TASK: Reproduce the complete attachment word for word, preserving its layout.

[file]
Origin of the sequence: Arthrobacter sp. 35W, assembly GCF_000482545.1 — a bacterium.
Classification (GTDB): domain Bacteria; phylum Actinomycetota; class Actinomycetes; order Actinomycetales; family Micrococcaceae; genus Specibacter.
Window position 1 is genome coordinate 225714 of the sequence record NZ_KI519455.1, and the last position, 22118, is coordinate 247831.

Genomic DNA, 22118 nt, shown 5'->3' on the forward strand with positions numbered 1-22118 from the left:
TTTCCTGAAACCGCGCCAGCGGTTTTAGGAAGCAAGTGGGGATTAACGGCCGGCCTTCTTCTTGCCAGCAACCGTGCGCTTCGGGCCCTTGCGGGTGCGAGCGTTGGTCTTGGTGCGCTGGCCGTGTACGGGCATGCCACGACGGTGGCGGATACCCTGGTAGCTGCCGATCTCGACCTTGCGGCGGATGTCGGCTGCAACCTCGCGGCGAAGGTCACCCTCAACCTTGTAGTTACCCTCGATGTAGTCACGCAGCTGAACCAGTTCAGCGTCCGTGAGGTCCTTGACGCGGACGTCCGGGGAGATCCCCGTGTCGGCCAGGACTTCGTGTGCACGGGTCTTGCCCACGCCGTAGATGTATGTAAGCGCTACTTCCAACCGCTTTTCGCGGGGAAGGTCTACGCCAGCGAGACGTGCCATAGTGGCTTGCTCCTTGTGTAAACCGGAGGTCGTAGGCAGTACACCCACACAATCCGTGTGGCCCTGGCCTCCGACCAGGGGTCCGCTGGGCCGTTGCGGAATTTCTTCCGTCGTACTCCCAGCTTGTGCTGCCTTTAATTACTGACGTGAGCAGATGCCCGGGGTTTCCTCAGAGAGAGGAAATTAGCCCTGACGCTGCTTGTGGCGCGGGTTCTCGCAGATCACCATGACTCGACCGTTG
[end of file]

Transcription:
Origin of the sequence: Arthrobacter sp. 35W, assembly GCF_000482545.1 — a bacterium.
Classification (GTDB): domain Bacteria; phylum Actinomycetota; class Actinomycetes; order Actinomycetales; family Micrococcaceae; genus Specibacter.
Window position 1 is genome coordinate 225714 of the sequence record NZ_KI519455.1, and the last position, 22118, is coordinate 247831.

Genomic DNA, 22118 nt, shown 5'->3' on the forward strand with positions numbered 1-22118 from the left:
TTTCCTGAAACCGCGCCAGCGGTTTTAGGAAGCAAGTGGGGATTAACGGCCGGCCTTCTTCTTGCCAGCAACCGTGCGCTTCGGGCCCTTGCGGGTGCGAGCGTTGGTCTTGGTGCGCTGGCCGTGTACGGGCATGCCACGACGGTGGCGGATACCCTGGTAGCTGCCGATCTCGACCTTGCGGCGGATGTCGGCTGCAACCTCGCGGCGAAGGTCACCCTCAACCTTGTAGTTACCCTCGATGTAGTCACGCAGCTGAACCAGTTCAGCGTCCGTGAGGTCCTTGACGCGGACGTCCGGGGAGATCCCCGTGTCGGCCAGGACTTCGTGTGCACGGGTCTTGCCCACGCCGTAGATGTATGTAAGCGCTACTTCCAACCGCTTTTCGCGGGGAAGGTCTACGCCAGCGAGACGTGCCATAGTGGCTTGCTCCTTGTGTAAACCGGAGGTCGTAGGCAGTACACCCACACAATCCGTGTGGCCCTGGCCTCCGACCAGGGGTCCGCTGGGCCGTTGCGGAATTTCTTCCGTCGTACTCCCAGCTTGTGCTGCCTTTAATTACTGACGTGAGCAGATGCCCGGGGTTTCCTCAGAGAGAGGAAATTAGCCCTGACGCTGCTTGTGGCGCGGGTTCTCGCAGATCACCATGACTCGACCGTTG